Recently, I have started making collages that are based on patchwork textiles. Combining craftsmanship with thrift, patchwork has brought vibrant beauty to clothing and other humble household necessities throughout history. The ancient tradition of recycling is now a focus in both contemporary art and daily life. In exploring this form I have been looking at quilts from the American South made from the clothing of deceased family members and at others where quilting norms are subverted and the music of the quilters’ African forbears can be tracked in the off-kilter arrangements of patched squares. I have also looked at Japanese fishermen’s coats, thickly layered with patches, and becoming increasingly warmer and more beautiful through time, as well as the kasayas of Tibetan monks who, vowing humility, follow an exacting protocol as they stitch together remnants of once fine brocades. These and other quilt traditions are the source of my recent work.

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Alice Spencer, Kasaya#3, Hand printed paper/collage on board, 48×63, 2013, Jay York photo

By borrowing from  an enduring cultural tradition, one in which art and daily life flow as one, I celebrate it and find a meaningful path for my work.

Alice Spencer, Kasaya#6, Hand printed paper/collage on board, 30×41, 2013, Jay York photo

Susan Drucker

above: Susan Drucker, “Benjamin Wood Fairbanks and Douc Langur. China. 1880.” Pencil, eraser. 2017

Susan Drucker, “Marianne Jones Fairbanks and Marmoset. India. 1882.” Pencil, eraser, ink. 2016.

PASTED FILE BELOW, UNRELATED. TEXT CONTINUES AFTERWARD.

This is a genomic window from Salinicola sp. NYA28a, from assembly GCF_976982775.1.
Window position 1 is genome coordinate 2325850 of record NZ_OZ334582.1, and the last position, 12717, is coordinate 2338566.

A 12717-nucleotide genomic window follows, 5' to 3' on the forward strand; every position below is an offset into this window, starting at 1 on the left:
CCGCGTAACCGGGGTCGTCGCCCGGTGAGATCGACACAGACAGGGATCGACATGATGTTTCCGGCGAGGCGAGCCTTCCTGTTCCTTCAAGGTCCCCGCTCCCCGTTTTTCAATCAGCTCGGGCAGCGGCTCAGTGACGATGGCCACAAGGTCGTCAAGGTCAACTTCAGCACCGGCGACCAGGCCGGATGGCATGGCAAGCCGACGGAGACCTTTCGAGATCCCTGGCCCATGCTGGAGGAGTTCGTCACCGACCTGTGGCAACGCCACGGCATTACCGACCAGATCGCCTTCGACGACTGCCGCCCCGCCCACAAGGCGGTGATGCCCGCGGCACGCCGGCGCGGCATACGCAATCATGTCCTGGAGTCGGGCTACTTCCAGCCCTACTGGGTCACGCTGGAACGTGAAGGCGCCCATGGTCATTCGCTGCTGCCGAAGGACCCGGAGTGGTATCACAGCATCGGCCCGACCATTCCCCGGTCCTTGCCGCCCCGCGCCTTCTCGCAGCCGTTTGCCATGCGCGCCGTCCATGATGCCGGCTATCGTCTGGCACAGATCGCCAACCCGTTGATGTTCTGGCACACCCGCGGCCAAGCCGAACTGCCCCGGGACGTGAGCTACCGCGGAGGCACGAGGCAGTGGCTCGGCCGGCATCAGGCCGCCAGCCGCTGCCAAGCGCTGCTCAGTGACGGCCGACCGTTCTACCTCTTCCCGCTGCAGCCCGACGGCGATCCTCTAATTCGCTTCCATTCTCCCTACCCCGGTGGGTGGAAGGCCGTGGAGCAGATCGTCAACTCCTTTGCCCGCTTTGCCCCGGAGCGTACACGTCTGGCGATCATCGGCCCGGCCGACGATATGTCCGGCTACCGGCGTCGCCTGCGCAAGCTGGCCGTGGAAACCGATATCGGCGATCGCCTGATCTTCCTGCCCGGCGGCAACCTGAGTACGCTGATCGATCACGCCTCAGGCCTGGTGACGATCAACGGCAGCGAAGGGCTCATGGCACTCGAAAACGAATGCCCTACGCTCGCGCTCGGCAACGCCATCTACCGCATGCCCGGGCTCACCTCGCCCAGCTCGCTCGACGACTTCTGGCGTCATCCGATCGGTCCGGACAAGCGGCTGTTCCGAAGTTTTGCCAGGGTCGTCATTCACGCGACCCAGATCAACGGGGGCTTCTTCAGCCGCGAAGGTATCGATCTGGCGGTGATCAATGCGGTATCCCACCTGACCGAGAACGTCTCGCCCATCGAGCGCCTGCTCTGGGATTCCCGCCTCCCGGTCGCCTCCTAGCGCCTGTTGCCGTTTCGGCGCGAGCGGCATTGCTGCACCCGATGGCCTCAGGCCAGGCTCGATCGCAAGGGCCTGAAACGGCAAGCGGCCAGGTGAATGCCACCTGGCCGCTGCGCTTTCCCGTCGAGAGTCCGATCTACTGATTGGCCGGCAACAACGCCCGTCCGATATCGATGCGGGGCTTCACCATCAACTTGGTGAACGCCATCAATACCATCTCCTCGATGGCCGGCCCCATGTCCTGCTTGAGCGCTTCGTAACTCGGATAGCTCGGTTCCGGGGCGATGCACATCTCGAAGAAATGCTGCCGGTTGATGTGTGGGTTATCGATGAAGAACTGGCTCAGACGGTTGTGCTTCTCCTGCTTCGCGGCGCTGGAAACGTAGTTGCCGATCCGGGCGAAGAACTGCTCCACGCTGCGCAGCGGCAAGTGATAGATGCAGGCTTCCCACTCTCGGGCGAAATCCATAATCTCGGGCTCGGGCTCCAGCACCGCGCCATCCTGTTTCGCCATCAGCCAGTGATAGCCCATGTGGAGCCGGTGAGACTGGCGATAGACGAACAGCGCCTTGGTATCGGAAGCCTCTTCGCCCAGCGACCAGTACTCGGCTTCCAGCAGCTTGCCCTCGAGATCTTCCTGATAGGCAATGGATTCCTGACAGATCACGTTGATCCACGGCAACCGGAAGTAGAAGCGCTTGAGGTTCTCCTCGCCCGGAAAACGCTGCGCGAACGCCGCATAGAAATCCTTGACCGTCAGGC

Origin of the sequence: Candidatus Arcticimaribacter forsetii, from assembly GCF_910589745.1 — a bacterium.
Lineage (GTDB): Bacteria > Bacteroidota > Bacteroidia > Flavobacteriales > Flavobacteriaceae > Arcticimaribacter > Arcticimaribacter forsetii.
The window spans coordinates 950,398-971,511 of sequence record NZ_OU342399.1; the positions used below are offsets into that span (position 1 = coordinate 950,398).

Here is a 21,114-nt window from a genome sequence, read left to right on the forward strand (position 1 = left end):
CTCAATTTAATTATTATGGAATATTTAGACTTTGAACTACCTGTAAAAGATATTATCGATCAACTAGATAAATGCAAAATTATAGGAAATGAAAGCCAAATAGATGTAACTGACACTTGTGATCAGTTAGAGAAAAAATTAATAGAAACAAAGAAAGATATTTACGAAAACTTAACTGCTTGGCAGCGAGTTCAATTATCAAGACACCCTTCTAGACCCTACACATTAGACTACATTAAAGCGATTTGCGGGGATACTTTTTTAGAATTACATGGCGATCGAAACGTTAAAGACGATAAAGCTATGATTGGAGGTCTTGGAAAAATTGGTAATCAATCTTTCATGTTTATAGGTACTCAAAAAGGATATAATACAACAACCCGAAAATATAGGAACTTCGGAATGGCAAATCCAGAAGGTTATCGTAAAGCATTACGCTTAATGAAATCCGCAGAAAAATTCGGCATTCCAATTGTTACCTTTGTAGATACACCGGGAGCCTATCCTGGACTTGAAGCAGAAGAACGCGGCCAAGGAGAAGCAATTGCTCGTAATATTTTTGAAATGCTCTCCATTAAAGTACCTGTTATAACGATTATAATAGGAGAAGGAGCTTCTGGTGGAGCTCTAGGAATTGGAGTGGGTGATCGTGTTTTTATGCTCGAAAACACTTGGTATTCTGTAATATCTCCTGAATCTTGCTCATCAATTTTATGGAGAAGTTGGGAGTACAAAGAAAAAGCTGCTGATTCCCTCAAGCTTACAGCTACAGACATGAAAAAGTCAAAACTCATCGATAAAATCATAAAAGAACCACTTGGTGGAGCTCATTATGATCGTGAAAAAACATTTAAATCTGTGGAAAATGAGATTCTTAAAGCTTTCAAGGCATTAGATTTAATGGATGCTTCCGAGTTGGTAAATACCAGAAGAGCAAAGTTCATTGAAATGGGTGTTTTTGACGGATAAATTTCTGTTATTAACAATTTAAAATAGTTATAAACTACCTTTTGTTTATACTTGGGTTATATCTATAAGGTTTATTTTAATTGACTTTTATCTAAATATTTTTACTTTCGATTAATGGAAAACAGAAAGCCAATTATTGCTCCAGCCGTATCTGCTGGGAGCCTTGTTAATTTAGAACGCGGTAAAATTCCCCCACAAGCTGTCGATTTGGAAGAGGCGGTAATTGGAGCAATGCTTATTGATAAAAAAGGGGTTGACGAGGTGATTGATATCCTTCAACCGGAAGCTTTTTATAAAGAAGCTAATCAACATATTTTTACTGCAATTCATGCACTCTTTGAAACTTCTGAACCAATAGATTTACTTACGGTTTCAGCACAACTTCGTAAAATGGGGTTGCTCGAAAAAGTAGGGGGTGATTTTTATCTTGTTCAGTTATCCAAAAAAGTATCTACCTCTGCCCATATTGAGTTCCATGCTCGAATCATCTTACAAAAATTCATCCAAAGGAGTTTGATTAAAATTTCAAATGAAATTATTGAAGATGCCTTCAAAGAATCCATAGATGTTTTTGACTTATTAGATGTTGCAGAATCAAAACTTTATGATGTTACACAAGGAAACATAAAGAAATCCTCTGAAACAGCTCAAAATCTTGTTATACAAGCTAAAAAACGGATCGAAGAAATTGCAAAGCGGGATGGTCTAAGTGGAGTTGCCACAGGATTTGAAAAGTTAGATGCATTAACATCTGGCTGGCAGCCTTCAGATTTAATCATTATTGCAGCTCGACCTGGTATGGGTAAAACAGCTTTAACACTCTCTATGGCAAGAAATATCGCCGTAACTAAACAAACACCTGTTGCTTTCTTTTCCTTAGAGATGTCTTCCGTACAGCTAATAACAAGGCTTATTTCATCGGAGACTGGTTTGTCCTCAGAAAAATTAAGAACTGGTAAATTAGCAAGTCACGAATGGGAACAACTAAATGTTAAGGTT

These drawings are part of an on-going book project based on reimagined family photos. A “picture book for all ages”, it will track the lineage of my family over four generations along with their imagined animal companions. The book will resemble a photo album, with each image captioned by names, dates, places, and occasional notes.

Susan Drucker, “Gladys and Gorilla. Montclair, NJ. 1901.” Pencil, eraser. 2017

The focal point of the book will be my great-grandparents, Charlotte and Frank. I imagine Charlotte’s parents (Benjamin and Marianne) traveling internationally during the 1870’s, eventually bringing back the first generation of animal companions: a gorilla, two golden tamarins, a douc langur, a spider monkey, a secretary bird, and a giraffe.

Susan Drucker, “Frank and Spider Monkey. Montclair, NJ. 1908.” Pencil, eraser. 2016

Charlotte, and later Frank, will develop unique relationships with these animals, as will their children (Gladys and Jack), and their grandchildren (Nancy and Chips).

Susan Drucker, “Jack and Secretary Bird. Montclair, NJ. 1910.” Pencil, eraser. 2016
Susan Drucker, “Pop Dutch and Nana. Casanovia. NY. 1920.” Pencil, eraser. 2016

I hope that the eventual addition of names for each animal (which I have yet to pinpoint) will help illuminate their profound “humanity”, as well as make the details and longevity of the human/animal relationships more clear. I have taken great pleasure in portraying the amazing presence of animals — both real and imagined — in our collective lives.

Susan Drucker, “Frank, Charlotte, and Tamarin. Bay Head, NJ. 1931.” Pencil, eraser. 2018
Susan Drucker, “Nancy and Giraffe. Casanovia, NY. 1934.” Pencil, eraser, ink. 2017

Please note that all images are works in progress.

Susan Drucker